Friday, March 31, 2006

There's No Stopping the Tide

(Click on Cartoon for Larger View)

Tierney's take on illegal immigrants (see below) includes the belief that it is impossible to secure the borders, so why even try? For national security reasons, I find that position rather troubling, although I suspect it is more than a bit credible. And if it is true, how can we ever hope to protect ourselves from terrorists, let alone enforce legal immigration?

It seems to me (maybe I've been brainwashed by Lou Dobbs on CNN?) that both national security and immigration enforcement start with secure borders. Given George's statement, "When you make something illegal that people want, there's a way around it," how does he ever propose to keep the nation safe from terrorists slipping into our country?

Forgetting the terrorist issue for the present, let's suppose it is impossible to prevent undocumented people from entering our country. What would we do? Make criminals out of those who hire undocumented workers? Rat to the authorities on anyone who doesn't show a National ID Card at the Piggly Wiggly--and then have them thrown in jail along with their children? (Hello, Big Brother.)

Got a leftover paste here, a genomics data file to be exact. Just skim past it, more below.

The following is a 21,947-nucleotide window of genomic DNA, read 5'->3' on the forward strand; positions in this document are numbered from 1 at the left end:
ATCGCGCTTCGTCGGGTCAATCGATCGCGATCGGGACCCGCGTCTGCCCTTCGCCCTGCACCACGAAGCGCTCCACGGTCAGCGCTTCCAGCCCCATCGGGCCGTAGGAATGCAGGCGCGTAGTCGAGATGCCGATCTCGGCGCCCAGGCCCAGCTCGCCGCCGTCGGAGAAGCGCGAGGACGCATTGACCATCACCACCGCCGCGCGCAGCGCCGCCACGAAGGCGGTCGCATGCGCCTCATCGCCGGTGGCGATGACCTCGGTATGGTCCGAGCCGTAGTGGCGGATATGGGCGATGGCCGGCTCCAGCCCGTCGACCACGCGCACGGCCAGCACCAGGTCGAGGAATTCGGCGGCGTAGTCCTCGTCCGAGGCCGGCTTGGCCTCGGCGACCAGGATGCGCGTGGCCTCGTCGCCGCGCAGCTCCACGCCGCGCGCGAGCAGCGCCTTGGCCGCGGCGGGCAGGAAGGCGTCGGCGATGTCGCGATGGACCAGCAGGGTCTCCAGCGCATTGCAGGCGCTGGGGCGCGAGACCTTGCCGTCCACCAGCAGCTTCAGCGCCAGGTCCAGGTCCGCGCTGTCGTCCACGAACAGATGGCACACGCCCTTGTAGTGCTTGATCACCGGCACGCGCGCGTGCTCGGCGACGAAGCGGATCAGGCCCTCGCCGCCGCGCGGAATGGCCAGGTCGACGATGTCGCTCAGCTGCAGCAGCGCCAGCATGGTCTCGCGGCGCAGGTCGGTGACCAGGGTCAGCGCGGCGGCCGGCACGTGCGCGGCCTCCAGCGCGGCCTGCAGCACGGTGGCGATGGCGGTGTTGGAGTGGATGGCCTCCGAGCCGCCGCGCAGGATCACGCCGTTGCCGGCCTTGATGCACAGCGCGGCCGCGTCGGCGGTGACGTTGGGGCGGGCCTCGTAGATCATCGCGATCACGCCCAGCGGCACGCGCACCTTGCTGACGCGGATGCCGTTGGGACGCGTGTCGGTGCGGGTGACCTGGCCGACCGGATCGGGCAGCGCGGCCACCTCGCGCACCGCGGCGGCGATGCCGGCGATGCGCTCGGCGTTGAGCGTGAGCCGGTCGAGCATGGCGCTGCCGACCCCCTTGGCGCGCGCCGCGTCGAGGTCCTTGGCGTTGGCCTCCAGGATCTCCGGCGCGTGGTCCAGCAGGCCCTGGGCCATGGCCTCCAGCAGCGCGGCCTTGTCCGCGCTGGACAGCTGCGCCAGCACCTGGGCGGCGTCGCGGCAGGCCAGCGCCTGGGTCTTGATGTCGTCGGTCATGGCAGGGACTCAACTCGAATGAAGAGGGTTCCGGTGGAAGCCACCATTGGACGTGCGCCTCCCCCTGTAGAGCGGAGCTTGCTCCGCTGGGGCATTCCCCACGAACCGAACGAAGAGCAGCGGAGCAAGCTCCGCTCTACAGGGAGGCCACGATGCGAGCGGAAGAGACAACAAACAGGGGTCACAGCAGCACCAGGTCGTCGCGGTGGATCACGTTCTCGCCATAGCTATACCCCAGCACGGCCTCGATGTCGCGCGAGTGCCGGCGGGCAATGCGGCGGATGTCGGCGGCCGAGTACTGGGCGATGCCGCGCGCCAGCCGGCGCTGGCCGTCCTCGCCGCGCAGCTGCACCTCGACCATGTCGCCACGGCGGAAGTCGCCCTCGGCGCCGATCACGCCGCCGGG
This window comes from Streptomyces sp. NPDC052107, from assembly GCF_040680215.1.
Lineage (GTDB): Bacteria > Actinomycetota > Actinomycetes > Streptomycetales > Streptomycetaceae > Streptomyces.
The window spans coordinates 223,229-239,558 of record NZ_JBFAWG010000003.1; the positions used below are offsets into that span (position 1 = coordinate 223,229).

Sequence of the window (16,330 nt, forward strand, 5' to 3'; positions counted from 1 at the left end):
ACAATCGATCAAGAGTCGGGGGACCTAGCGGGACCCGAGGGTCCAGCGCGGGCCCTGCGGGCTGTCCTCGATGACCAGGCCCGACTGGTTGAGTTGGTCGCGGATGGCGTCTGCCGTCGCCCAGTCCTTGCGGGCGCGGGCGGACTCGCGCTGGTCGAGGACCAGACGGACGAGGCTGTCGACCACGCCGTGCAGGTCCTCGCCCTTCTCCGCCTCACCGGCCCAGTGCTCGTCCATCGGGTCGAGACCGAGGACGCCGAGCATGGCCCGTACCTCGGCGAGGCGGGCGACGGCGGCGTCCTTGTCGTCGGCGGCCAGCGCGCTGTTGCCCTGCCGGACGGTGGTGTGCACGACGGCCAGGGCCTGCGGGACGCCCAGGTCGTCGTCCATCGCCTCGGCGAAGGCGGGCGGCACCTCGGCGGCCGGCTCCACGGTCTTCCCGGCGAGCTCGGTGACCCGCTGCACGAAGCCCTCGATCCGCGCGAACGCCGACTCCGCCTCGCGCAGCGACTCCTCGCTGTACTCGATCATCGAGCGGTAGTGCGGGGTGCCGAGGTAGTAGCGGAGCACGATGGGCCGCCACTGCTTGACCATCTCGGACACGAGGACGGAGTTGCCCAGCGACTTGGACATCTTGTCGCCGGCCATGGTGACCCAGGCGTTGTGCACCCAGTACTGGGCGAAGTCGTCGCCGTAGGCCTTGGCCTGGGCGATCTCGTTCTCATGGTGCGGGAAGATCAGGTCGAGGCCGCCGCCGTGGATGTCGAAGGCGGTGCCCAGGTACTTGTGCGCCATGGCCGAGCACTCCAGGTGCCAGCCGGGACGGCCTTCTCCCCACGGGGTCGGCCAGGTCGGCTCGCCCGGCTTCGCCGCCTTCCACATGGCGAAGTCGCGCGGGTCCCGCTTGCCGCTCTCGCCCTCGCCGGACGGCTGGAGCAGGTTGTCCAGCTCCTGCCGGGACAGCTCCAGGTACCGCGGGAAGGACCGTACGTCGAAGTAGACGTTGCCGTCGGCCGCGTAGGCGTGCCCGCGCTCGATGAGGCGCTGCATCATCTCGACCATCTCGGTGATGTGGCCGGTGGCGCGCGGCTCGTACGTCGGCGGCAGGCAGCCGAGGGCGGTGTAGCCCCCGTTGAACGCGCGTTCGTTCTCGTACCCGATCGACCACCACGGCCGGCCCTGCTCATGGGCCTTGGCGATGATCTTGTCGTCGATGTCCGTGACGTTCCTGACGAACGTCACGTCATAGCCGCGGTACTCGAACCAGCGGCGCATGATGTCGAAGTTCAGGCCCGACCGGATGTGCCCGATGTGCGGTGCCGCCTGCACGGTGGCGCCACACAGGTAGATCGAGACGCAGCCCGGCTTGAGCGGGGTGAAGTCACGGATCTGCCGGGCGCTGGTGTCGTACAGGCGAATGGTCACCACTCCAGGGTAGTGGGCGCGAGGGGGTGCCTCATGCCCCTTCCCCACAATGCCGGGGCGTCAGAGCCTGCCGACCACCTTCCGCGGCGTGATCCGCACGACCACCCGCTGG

It seems that the only thing worse than our inability to secure our borders would be the alternative scenario -- one that encroaches on civil liberties and starts to feel as paranoid creepy as the McCarthy era.

I don't know about you, but if that's the alternative, I'd say, figure out how to secure the borders--or let the tide roll in.

King Canute at the Border
By John Tierney
The New York Times
George Bush is the King Canute of the immigration debate, and I mean that in a nice way.

Canute has an image problem today because so many people think of him as that batty old English king who thought he could command the tide to recede. But that's the wrong spin on his legend.

In the original tale, he was a sensible ruler who was tired of hearing flattery from his courtiers about his great powers. When they told him that even the tides would obey his command, he went down to the sea to teach them a lesson in limits.

Today's courtiers are the Republicans in Congress and the others demanding that America "secure the border." They're furious at Bush for suggesting that a crackdown at the border will not stop the tide of illegal immigrants.

"When you make something illegal that people want, there's a way around it," he said, pointing out an inconvenient reality that would remain even if a 2,000-mile fence were built on the southern border. People would keep going under it, through it or around it to other borders.

The Border Patrol has tried building fences and adding thousands of agents, and in some places it has made smuggling harder. Yet the overall flow of immigrants hasn't slowed. No matter how hard they work, the agents can't outlaw basic economics.

In San Diego, for instance, agents took pride that their concentrated efforts had caused local smugglers to raise their fee to $1,500. But that's still a small price next to what immigrants stand to gain. Chinese immigrants are already paying $20,000 apiece to be smuggled into America.